Pediatric Reconstructive Surgery FAQs

General FAQs
  • Q1 :

    Can my child have two different procedures done at the same time?

  • It is possible for more than one procedure to be accomplished at the same time, as long as it is considered to be safe for the child.
  • Q2 :

    How long will my child be in the hospital after surgery?

  •  If your child is having an outpatient procedure, he or she will probably be in and out of the hospital in the same day.

    For inpatient procedures, the length of stay varies, depending on the procedure and your child's rate of recovery. If your child has major abdominal or thoracic  surgery, he/she will probably be in the hospital for five to seven days. If the doctors' and nurses' postoperative instructions are followed closely, the child will  likely be able to return home sooner.

    Length of stay often varies from child to child, and depends upon the exact procedure performed.
  • Q3 :

    How much should I tell my child before hand about surgery?

  • It is important that you be honest with your child. Let your child know what's going to happen - be careful not to use words that will make the surgery sound scary. Remember to let your child know you will be nearby throughout the entire hospital visit.
  • Q4 :

    How soon after surgery may I see my child?

  • You may see your child when the medical team determines that he is in a stable condition in the recovery room. This is normally 30 to 45 minutes after surgery, which is usually when the child is just becoming aware of where he or she is.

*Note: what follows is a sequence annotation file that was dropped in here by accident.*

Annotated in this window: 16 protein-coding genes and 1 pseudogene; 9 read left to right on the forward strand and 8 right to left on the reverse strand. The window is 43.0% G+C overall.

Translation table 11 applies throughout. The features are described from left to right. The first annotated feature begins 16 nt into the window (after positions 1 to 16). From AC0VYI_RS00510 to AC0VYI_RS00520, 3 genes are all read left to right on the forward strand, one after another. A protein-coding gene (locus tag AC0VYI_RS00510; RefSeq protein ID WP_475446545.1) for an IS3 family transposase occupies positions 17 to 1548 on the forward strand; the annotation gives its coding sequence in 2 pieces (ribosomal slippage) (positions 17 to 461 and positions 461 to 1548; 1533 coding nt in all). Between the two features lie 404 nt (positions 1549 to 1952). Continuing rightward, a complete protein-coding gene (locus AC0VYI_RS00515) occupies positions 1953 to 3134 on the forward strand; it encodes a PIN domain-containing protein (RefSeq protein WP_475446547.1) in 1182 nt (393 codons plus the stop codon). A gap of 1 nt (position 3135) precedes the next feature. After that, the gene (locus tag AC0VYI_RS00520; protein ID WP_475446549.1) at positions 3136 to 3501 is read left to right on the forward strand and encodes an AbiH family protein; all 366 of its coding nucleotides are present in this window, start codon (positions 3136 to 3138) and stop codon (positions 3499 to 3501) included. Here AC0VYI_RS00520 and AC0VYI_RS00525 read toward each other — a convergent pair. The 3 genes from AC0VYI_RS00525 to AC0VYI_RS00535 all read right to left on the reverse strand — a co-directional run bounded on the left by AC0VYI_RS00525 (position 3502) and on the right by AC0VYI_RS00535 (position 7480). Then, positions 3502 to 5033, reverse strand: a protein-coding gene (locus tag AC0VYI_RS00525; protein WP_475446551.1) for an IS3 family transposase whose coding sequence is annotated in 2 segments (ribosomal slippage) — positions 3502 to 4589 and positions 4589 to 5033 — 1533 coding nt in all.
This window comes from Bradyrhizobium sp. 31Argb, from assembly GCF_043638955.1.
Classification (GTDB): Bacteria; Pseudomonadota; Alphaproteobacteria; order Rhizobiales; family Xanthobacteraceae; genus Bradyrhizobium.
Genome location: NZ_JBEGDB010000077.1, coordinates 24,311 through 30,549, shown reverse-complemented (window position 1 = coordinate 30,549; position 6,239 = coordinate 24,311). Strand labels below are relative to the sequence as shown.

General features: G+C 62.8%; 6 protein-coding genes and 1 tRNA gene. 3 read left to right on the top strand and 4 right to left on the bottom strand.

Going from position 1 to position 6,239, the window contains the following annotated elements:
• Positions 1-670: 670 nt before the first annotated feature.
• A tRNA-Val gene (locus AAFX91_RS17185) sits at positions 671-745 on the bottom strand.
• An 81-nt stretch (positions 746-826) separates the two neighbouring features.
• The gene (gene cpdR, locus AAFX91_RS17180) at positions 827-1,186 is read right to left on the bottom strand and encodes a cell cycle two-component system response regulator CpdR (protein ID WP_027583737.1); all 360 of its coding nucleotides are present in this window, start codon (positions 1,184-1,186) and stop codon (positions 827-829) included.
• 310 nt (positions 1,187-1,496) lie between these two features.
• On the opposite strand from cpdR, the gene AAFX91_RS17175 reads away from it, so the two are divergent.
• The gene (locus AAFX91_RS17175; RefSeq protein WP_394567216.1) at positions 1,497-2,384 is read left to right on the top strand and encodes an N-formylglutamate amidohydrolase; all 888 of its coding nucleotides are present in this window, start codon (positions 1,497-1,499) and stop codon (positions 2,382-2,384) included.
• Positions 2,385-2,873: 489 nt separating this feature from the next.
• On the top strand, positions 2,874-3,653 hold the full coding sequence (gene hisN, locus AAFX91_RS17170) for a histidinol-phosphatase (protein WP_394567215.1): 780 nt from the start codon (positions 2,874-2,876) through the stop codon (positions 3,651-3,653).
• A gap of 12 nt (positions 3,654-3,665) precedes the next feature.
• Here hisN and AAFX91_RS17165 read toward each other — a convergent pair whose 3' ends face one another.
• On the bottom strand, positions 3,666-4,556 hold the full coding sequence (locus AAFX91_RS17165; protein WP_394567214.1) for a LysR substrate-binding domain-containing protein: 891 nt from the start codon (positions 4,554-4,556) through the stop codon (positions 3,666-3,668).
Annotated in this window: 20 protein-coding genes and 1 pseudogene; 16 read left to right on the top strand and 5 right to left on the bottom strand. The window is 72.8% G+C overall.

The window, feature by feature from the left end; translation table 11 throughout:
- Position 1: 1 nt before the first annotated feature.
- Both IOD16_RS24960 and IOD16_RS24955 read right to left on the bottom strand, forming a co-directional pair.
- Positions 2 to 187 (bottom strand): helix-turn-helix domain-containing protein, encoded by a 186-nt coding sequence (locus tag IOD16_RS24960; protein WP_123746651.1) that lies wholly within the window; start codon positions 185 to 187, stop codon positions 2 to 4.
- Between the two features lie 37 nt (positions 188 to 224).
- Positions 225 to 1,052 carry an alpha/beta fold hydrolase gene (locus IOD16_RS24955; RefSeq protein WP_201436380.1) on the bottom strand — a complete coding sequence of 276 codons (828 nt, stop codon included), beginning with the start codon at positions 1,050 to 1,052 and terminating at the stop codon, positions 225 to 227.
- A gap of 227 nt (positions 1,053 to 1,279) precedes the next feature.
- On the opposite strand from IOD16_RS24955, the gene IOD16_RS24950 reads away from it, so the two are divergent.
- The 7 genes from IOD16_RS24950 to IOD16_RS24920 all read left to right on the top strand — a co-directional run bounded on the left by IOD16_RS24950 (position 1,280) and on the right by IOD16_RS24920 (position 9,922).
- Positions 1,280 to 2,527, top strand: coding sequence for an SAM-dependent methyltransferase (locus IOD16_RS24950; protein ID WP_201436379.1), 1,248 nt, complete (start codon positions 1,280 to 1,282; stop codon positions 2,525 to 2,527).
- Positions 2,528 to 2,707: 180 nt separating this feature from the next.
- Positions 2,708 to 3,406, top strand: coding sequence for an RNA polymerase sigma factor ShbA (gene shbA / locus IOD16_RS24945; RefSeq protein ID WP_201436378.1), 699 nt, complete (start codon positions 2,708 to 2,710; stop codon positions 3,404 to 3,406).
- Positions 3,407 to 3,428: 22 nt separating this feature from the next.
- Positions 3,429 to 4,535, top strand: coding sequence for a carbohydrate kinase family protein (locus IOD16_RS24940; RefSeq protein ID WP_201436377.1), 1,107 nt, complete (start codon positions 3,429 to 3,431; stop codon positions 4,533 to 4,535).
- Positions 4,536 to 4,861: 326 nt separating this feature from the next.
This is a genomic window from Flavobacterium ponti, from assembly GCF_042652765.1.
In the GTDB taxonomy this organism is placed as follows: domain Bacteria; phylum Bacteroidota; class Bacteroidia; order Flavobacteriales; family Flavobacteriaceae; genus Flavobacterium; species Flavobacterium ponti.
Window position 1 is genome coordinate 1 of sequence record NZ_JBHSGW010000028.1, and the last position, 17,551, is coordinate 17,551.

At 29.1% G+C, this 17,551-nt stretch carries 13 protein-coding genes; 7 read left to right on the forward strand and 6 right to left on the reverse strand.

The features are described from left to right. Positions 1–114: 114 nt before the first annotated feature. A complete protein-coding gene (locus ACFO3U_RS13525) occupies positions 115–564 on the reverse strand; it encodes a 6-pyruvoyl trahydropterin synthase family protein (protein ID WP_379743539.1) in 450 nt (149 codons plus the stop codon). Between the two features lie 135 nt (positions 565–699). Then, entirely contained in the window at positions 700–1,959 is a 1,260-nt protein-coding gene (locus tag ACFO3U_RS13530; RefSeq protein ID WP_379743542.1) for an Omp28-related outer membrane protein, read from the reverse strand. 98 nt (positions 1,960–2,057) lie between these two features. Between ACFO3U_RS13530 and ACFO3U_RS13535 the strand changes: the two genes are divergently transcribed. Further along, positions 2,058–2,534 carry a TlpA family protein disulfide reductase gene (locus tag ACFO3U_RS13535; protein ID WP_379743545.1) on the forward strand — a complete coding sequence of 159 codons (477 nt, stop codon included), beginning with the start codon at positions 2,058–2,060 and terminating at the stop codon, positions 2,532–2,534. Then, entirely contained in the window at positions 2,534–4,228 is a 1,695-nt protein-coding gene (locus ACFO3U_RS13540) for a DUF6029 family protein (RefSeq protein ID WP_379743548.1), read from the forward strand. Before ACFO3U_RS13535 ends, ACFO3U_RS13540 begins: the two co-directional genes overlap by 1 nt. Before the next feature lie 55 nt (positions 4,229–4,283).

• Q5 :

    What is a hernia? Can the operation to fix a hernia make my son sterile?

  • An inguinal hernia is an opening in the muscle of the groin in which a portion of the intestine (or ovary, in girls), can pass through.

    It may be large or small, and usually appears as a lump or swelling in the groin or scrotum in boys, or in the labia in girls.

    An umbilical hernia develops when the muscles in the abdomen, around the belly button, do not fully close before birth, and some intestine protrudes into the opening.

    The operation is a perfectly safe procedure and will not cause a male to become sterile. Fixing a hernia can prevent damage to the testicle.

  • Q6 :

    What sort of dietary restrictions will my child need to follow before and after the surgery?

  • The medical staff will give you detailed instructions outlining what your child will and will not be able to eat before and after the surgery. The factors vary greatly depending on local factors.
  • Q7 :

    When can my child resume full activity?

  • This depends primarily on the procedure being performed. Be aware that recovery timelines can vary from child to child.

    Your child's doctor will be able to give you specific information about when your child can resume normal activity.